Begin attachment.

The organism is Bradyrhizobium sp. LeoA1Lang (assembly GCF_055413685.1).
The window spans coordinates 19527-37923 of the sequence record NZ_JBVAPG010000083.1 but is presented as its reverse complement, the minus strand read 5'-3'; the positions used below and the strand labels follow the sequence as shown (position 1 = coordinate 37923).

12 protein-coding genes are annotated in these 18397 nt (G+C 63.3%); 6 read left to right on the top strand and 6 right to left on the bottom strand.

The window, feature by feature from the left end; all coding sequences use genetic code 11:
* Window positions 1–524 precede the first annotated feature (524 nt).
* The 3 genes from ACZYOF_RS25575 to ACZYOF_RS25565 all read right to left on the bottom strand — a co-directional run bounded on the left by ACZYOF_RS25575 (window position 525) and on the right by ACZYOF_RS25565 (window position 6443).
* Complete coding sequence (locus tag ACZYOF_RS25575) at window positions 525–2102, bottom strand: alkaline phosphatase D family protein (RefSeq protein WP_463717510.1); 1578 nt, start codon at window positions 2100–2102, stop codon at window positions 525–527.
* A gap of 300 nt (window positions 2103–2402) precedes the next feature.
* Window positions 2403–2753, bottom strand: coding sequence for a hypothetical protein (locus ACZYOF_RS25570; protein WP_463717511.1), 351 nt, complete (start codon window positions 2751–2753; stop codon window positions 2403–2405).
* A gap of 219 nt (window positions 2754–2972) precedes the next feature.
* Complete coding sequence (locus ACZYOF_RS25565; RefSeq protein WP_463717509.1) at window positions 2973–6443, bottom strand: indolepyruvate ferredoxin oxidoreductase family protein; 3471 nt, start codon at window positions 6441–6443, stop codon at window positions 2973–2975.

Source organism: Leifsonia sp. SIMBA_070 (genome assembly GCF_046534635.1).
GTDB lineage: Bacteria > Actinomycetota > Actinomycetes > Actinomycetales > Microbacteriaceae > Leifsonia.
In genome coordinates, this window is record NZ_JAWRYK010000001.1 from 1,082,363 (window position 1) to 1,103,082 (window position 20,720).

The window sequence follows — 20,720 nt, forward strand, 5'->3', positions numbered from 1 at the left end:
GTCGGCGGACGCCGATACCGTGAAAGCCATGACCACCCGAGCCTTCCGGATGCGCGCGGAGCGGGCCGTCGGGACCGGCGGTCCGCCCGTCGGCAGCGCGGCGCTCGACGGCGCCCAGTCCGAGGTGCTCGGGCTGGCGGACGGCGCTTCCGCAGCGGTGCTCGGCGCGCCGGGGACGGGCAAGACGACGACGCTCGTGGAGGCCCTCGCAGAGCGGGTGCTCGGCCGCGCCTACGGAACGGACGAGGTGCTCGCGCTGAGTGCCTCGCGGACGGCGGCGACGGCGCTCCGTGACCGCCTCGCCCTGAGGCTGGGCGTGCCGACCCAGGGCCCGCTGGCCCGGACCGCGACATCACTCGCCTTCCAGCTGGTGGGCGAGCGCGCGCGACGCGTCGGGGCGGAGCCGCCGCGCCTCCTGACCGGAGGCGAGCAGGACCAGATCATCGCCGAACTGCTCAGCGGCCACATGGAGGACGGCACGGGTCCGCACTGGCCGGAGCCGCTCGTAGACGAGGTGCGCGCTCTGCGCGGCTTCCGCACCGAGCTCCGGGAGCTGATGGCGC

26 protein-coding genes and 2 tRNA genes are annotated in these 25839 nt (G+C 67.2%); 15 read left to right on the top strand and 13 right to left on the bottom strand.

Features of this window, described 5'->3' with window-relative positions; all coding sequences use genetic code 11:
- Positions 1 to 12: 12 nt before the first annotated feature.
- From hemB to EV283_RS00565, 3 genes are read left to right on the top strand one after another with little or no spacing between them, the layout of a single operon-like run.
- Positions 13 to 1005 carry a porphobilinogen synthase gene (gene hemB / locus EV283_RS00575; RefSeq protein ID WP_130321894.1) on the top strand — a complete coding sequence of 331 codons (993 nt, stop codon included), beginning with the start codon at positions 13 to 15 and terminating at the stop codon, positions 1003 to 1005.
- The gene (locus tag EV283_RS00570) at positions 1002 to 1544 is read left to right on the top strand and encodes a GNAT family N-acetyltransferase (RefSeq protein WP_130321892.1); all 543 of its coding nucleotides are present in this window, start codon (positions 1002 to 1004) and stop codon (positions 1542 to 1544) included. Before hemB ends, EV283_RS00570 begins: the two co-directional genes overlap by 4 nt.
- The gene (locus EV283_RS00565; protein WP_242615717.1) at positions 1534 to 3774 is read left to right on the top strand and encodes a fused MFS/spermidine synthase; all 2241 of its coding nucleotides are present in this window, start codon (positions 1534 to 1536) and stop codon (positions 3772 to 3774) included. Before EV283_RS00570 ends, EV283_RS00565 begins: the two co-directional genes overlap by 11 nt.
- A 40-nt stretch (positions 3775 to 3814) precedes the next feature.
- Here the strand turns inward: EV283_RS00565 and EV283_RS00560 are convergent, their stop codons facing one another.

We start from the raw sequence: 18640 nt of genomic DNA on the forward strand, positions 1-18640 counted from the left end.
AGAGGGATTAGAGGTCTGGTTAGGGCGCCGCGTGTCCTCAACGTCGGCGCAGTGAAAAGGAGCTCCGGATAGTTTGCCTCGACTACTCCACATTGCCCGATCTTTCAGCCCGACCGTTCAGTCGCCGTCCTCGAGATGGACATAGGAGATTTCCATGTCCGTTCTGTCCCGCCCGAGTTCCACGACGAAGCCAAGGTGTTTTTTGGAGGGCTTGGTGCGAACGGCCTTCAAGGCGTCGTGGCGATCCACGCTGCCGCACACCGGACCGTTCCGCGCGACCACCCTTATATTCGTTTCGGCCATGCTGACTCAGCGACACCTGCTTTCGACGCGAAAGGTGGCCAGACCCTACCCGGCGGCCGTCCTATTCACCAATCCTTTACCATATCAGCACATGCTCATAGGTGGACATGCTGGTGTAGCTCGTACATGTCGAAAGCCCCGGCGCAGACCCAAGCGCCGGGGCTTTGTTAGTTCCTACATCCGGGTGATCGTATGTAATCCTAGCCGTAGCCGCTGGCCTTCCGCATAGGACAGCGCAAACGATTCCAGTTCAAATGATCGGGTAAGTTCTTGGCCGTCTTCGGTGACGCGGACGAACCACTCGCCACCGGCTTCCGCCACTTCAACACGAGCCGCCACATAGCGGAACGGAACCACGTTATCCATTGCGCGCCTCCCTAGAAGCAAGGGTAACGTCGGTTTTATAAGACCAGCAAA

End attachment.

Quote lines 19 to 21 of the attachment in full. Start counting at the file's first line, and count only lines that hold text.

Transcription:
- Positions 1 to 12: 12 nt before the first annotated feature.
- From hemB to EV283_RS00565, 3 genes are read left to right on the top strand one after another with little or no spacing between them, the layout of a single operon-like run.
- Positions 13 to 1005 carry a porphobilinogen synthase gene (gene hemB / locus EV283_RS00575; RefSeq protein ID WP_130321894.1) on the top strand — a complete coding sequence of 331 codons (993 nt, stop codon included), beginning with the start codon at positions 13 to 15 and terminating at the stop codon, positions 1003 to 1005.